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Gary Bostrom, key architect of Colorado Springs water project, dies while cycling

August 30, 2017 Updated: August 31, 2017 at 3:55 pm
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Gary Bostrom poses Thursday, April 23, 2009, on the bank of South Suburban Reservoir near Cheyenne Canon. Bostrom is General Manager of Colorado Springs Utilities' Water Services Division and has a role in the Southern Delivery System. Mark Reis, The Gazette

Gary Bostrom, one of the driving forces behind Colorado Springs' $825 million Southern Delivery System, died Monday while cycling on a trail along Monument Creek.

Bostrom, 60, had worked for Colorado Springs Utilities for nearly two-thirds of his life before retiring in 2015.

"He was just a prince of a man," said John Fredell, former SDS program director who worked with Bostrom for many years. "All of us wish we were more like Gary Bostrom."

Bostrom's body was found shortly before 7 p.m. along a section of the trail near North Nevada Avenue and Austin Bluffs Parkway, said police Sgt. James Sokolik. The cause of death has not been determined, but police do not suspect foul play.

"We all wanted and expected another 30 years with Gary," said former city Councilwoman Margaret Radford.

She said she got to know him soon after she was elected in 2001, and they stayed in touch after she left the council in 2009.

"Gary was always one who could find the good in anyone ... and bring out more good, if that makes any sense," she said.

Bostrom worked at Utilities for 36 years before retiring two years ago, Mayor John Suthers said in a post about Bostrom on his Facebook page.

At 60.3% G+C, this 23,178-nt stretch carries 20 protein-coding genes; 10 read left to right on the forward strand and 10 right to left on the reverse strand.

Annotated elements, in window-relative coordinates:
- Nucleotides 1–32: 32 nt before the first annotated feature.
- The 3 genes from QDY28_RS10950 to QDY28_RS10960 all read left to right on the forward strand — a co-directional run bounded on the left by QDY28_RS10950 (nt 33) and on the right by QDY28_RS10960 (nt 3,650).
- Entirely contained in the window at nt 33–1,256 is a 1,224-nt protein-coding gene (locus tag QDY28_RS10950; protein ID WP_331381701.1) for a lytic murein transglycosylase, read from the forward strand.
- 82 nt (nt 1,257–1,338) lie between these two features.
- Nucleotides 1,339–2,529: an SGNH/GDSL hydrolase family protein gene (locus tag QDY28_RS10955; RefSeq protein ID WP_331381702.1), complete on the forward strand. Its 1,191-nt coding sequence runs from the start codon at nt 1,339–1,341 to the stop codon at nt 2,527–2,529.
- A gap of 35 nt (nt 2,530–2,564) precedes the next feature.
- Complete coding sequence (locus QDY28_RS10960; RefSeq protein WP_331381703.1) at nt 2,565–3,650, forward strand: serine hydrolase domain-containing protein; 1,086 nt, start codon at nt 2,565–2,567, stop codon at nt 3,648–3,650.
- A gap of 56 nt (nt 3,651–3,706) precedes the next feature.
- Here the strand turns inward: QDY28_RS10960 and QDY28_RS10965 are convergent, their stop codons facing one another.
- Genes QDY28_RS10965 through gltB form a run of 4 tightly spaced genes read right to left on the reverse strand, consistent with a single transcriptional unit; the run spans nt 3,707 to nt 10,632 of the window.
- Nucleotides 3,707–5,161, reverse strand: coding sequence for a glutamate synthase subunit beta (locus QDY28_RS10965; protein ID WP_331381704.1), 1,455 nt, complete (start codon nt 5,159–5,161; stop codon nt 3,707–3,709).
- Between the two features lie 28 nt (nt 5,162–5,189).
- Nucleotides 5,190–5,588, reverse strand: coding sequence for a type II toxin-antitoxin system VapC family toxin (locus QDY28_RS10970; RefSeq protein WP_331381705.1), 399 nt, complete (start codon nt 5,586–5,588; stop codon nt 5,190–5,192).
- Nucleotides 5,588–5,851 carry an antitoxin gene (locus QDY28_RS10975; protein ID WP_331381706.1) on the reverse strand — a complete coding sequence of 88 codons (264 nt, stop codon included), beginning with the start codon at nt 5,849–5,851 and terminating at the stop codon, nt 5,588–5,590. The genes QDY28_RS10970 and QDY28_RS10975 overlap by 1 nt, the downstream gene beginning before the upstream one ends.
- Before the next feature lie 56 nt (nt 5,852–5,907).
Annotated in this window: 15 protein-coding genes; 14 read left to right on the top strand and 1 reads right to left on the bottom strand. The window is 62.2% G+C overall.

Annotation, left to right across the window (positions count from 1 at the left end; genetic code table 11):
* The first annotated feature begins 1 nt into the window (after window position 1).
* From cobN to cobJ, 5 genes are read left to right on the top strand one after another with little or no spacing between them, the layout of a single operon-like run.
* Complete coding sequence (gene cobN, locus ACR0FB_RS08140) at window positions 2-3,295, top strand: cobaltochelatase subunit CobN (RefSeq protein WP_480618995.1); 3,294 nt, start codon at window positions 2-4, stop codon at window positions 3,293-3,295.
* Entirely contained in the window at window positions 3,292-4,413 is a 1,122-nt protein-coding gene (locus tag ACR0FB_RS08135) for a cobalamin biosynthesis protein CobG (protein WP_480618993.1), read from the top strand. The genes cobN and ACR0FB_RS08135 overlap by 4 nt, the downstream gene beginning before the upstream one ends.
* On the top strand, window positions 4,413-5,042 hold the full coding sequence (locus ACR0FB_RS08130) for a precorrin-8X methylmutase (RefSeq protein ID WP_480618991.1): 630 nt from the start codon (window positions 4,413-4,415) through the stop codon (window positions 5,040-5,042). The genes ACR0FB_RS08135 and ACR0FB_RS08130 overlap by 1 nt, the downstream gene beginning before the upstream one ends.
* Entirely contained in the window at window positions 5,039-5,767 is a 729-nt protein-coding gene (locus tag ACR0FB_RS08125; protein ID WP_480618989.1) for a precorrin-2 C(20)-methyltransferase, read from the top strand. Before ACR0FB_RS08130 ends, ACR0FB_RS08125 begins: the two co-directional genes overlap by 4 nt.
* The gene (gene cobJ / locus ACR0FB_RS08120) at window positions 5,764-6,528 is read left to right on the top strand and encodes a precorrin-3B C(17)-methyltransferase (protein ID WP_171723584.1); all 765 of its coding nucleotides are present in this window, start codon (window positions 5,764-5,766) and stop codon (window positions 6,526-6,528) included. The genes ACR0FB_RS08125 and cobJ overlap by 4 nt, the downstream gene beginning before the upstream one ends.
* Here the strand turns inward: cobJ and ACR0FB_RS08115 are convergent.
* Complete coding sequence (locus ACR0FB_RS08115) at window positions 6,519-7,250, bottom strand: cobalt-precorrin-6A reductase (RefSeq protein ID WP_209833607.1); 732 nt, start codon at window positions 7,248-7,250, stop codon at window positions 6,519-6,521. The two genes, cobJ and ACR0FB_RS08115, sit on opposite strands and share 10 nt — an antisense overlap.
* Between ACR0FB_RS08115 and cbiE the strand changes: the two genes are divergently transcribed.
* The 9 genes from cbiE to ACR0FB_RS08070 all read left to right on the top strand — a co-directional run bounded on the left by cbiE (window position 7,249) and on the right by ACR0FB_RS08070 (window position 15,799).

"Gary spent his career making sure that our community had good, clean water and plenty of it," Fredell said. "You can't find many people who have done that for their community, and spent their careers doing it."

On April 26, the Utilities engineer was given the “Bob Appel – Friend of Arkansas” award at the Arkansas River Water Basin Forum.

The SDS, a massive series of pipelines that funnels up to 50 million gallons a day of Arkansas River water to Colorado Springs, Fountain, Security and Pueblo West, began serving customers in 2016.

Decades of planning went into the project, which is made up of 50 miles of 66- and 90-inch-diameter pipelines, including a 1-mile tunnel under Interstate 25, Fountain Creek and railroad tracks.

Bostrom helped ensure the project was finished on time and under budget, Fredell said.

"(Bostrom) was instrumental in getting the permit in place and moving the Southern Delivery System forward," said Larry Small, executive director of the Fountain Creek Watershed, Flood Control and Greenway District. 

"As far as water resources, there just wasn't anybody better," said Small, a former city councilman and vice mayor. "I don't know of one person who knew Gary who would say one bad thing about him."

Radford said she's still grateful for what Bostrom taught her about "how valuable our utilities system - and in particular, our water system - is." She said it altered her perspective and influenced her work as a councilwoman.

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Contact Ellie Mulder: 636-0198

Twitter: @lemarie

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